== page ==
Installation and Training
Representatives from Cooper-Atkins’ IT/engineering staff led the implementation process. They analyzed our footprint and assessed the wireless communications throughout the health care system. They also helped us deploy the system and properly place and calibrate the probes, including specialized probes for water temperature and humidity. CHA was responsible for installing cables and some electrical services to accommodate the TempTrak wireless equipment, but given the efficiency of the frequencies employed, this was not a daunting task.

Once the system was in place, we needed to configure a notification and alert schema for the approximately 250 devices we monitor. Cooper-Atkins offered a template configuration, but we needed to run tests within all facilities so the application analysts could tailor it to our specific needs with the greatest efficiency. Our IT application analyst and biomedical teams were trained on how to add new alerts to the system and laboratory, nursing, and pharmacy staff were trained on how to acknowledge and resolve alerts, and create proper documentation. Additionally, we reemphasized best practices for storing products inside refrigerators and freezers and how to access those products in order to quickly regain proper temperature conditions.  

Automation Benefits
TempTrak offers a number of customizable features including individualized alarms for different refrigerators depending on the time of day and/or the types and costs of medications stored within. In addition to time-sensitive alerting, we benefit from the online documentation available to each department. At any time, designated users can login to the online database and have access to all of their equipment information at once, including what has been done to check and fix any alerts. The ability to view every piece of monitored equipment at once is particularly useful during electrical outages at outpatient sites that do not have emergency power.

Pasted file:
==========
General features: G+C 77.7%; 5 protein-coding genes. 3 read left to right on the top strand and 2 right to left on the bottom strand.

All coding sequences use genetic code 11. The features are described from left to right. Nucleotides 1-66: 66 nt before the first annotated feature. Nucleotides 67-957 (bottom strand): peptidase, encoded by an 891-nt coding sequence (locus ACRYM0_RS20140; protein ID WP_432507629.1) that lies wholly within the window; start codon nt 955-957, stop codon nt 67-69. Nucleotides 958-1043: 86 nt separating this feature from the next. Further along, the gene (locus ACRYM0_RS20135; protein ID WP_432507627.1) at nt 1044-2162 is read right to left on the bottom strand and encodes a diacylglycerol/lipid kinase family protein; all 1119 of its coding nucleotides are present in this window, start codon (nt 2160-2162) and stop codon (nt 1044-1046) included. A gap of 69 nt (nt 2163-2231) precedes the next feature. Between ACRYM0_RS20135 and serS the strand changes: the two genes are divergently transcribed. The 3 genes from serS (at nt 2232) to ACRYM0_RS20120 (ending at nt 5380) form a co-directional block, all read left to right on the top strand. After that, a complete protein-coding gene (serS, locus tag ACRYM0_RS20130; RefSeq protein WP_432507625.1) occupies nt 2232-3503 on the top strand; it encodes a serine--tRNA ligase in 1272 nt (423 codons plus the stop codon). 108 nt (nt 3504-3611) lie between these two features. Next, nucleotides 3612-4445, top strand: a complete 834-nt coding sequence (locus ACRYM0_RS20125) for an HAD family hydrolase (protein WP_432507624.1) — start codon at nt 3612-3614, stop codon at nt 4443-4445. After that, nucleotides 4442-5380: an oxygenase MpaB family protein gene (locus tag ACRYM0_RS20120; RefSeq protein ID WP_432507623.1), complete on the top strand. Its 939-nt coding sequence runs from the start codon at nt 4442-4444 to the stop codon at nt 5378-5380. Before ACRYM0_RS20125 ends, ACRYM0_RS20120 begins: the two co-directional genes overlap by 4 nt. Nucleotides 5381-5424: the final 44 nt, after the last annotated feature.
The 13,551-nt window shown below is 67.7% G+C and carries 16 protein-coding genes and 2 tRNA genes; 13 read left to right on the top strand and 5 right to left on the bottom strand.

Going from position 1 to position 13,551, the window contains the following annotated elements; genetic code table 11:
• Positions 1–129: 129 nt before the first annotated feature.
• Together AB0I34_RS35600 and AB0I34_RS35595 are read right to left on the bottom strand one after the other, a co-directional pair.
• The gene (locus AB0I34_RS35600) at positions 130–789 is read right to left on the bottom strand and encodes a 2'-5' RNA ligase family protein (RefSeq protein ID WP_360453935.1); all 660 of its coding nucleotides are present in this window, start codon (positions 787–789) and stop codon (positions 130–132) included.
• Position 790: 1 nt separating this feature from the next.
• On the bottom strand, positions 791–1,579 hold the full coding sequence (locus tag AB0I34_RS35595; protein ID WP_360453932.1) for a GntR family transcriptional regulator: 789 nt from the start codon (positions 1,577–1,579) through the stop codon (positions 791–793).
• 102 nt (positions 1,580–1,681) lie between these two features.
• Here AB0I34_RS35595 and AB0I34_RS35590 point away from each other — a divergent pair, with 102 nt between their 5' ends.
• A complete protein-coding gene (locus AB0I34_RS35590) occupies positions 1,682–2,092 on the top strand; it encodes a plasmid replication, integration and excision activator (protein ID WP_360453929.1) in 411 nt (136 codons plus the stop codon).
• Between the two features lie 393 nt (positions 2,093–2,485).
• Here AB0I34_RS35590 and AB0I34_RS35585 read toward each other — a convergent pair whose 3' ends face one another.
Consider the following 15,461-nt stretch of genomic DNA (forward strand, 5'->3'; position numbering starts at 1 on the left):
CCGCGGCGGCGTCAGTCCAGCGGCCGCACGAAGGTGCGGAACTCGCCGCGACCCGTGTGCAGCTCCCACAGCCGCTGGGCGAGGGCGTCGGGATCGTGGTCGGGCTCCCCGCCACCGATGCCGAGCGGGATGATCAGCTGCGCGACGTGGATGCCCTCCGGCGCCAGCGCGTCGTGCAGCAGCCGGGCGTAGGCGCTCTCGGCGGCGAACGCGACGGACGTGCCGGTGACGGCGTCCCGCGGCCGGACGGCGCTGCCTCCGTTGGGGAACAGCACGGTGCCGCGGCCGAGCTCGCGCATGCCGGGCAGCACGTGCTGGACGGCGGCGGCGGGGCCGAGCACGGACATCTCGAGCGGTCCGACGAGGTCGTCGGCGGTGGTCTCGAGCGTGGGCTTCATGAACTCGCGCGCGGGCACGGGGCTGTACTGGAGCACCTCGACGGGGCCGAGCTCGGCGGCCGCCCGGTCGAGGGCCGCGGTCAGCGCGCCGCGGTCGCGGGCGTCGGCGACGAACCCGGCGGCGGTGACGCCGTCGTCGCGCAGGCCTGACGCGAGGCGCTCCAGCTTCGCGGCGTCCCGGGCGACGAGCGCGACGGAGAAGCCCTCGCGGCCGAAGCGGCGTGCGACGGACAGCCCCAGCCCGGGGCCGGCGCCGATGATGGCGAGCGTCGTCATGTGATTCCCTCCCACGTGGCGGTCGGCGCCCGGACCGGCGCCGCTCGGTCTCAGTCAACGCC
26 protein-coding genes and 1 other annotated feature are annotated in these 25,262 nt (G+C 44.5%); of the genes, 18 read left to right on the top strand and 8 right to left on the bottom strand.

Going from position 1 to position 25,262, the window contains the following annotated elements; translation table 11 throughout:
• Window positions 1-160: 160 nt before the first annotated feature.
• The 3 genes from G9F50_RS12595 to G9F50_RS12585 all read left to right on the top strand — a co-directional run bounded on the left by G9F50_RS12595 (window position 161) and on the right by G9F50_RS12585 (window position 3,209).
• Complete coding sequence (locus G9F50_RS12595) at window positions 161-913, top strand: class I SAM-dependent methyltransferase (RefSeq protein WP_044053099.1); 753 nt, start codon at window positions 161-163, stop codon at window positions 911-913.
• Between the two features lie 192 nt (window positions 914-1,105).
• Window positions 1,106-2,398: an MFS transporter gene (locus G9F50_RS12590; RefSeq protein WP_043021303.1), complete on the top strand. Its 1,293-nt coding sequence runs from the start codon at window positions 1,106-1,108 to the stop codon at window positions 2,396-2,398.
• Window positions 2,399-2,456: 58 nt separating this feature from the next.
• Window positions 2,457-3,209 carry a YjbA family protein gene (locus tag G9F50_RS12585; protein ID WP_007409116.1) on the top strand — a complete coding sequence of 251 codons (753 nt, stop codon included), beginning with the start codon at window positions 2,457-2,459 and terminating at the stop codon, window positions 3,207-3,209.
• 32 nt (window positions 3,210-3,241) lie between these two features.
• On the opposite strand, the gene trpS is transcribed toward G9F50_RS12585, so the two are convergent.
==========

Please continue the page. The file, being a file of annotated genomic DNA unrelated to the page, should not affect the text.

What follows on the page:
It is worth noting that instituting a precise measuring tool will expose any faulty refrigeration equipment you may be using and help determine whether you need new or more sophisticated temperature control devices; information you would otherwise not have access to. At CHA, TempTrak has saved money on medication losses, allowed our employees to use their time in more efficient ways, and helped pinpoint faulty equipment in order to prevent future problems. 

Implementation Tips

  1. Is it feasible to integrate the system through an existing wireless network? Before selecting a system, examine your wireless networks for compatibility with currently available products. 
  2. Make sure your team understands the relative importance and frequency of alarms to avoid alert fatigue. Focus on establishing the proper intervals for all alerting, sampling, and reporting for each unit. Certain refrigeration equipment requires constant monitoring while others may not. 
  3. Assign an escalation hierarchy to avoid any confusion. Before go-live, everyone should know who is responsible for what units and what his or her role is in the process. 

Bob Lewis is the chief information security officer and senior director of networks, telecommunications, and biomedical services at Cambridge Health Alliance.